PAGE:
This will vary depending on what your objective is; do you want your stories to fit within genre conventions? Do you want your stories to buck conventions, but not totally?

I find myself in the second category, so my reading regimen is about 70:30 outside versus inside the genre, and the materials in the second group tend to be the more odd specimens. In particular, I try to read books that challenge me - in terms of style, characterization, description, plot development or structure, and to do so it requires searcher beyond the borders of what I write myself.

  • Yes, good point on where you want to sit. I don't want to write a by-the-numbers genre novel, hence why I am taking this appraoch.
    – Panda
    Mar 24, 2011 at 12:36

Your considerations are spot-on. Very nice question.

You should definitely be familiar with your genre. If you know enough to place your work within a specific genre, then it had better fit there well. Each genre has its own rules, guidelines, conventions, expectations, cliches, and fatal faux pas. Writing with little personal familiarity with the genre is very likely to be blundering around; even if you write a good book, it's very unlikely to be a good genre book.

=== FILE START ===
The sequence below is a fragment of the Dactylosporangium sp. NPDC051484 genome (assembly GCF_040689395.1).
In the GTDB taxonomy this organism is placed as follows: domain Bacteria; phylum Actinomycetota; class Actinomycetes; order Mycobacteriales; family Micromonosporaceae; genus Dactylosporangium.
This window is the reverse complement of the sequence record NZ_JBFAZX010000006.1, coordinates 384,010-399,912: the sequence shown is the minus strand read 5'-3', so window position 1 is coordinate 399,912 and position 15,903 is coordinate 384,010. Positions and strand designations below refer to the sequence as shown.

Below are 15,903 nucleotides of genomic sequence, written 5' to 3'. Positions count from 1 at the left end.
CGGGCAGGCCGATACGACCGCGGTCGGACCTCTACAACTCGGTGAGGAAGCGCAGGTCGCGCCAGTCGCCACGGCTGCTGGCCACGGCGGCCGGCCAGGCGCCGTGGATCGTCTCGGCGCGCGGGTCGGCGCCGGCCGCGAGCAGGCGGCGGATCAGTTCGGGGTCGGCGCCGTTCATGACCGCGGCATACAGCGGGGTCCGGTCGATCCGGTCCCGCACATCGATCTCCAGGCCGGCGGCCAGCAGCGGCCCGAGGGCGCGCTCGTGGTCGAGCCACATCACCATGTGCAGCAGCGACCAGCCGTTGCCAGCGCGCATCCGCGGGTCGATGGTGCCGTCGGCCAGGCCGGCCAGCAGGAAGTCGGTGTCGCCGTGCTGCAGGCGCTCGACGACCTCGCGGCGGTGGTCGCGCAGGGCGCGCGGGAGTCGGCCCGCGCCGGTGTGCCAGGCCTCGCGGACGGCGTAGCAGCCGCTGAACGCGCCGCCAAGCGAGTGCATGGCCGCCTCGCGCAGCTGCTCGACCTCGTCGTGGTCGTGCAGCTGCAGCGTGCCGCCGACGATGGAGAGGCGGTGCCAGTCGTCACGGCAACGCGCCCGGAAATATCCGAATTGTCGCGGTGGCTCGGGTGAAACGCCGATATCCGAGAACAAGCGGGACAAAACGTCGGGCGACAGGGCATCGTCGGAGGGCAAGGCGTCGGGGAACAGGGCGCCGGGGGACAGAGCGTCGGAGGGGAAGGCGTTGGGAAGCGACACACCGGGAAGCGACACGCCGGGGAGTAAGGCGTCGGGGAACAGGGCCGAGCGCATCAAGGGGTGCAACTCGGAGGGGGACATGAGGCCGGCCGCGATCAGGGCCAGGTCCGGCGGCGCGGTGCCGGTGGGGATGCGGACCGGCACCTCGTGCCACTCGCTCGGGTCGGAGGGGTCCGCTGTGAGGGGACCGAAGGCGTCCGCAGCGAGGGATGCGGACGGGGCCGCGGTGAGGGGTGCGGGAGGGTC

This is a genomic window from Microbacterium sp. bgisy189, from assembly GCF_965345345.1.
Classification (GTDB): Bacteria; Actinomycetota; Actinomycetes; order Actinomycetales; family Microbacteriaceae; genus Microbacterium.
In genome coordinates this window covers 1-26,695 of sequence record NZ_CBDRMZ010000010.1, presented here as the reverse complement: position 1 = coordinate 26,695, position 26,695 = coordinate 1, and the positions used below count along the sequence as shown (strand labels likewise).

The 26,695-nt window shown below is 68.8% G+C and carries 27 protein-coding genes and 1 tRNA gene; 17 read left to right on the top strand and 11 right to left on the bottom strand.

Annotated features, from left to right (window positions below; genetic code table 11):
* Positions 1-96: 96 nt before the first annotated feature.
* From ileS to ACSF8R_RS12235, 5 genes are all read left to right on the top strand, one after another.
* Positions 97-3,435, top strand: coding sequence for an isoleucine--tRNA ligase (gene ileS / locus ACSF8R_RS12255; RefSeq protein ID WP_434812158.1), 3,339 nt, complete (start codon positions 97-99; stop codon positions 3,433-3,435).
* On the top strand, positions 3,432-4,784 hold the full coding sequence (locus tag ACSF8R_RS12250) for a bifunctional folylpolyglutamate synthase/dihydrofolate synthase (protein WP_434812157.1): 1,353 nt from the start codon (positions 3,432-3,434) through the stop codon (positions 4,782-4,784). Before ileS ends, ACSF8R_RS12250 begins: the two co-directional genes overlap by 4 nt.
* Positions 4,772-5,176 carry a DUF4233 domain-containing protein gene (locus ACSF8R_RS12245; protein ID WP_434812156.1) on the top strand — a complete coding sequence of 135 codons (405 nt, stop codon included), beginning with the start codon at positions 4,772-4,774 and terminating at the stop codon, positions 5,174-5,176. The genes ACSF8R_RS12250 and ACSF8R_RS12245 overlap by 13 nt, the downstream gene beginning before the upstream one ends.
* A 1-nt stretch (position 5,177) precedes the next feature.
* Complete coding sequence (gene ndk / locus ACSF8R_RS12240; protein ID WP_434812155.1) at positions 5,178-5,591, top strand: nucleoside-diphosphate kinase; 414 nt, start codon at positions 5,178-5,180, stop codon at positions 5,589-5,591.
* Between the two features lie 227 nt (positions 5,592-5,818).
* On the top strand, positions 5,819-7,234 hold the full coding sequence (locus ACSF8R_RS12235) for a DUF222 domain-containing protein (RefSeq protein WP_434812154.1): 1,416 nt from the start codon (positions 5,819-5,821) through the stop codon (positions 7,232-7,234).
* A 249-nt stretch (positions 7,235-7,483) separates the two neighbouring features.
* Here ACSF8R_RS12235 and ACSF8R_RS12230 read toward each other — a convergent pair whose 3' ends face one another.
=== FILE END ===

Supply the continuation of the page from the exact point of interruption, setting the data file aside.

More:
On the other hand, you do not need to be an academic expert, and furthermore you do not need to be up to date with the cutting edge.

You don't need to be an expert because most of your readers won't be, and won't care about the academia - they'll care about the story. To take an example from my own home territory of SF/F, you don't need to be able to pinpoint precisely whether your story is a "proper" science-fiction piece and whether it has literary merit, or whether it should be categorized as "magic realism" or more "slipstream". You can, but you don't need to in order to write, nor in order to be read.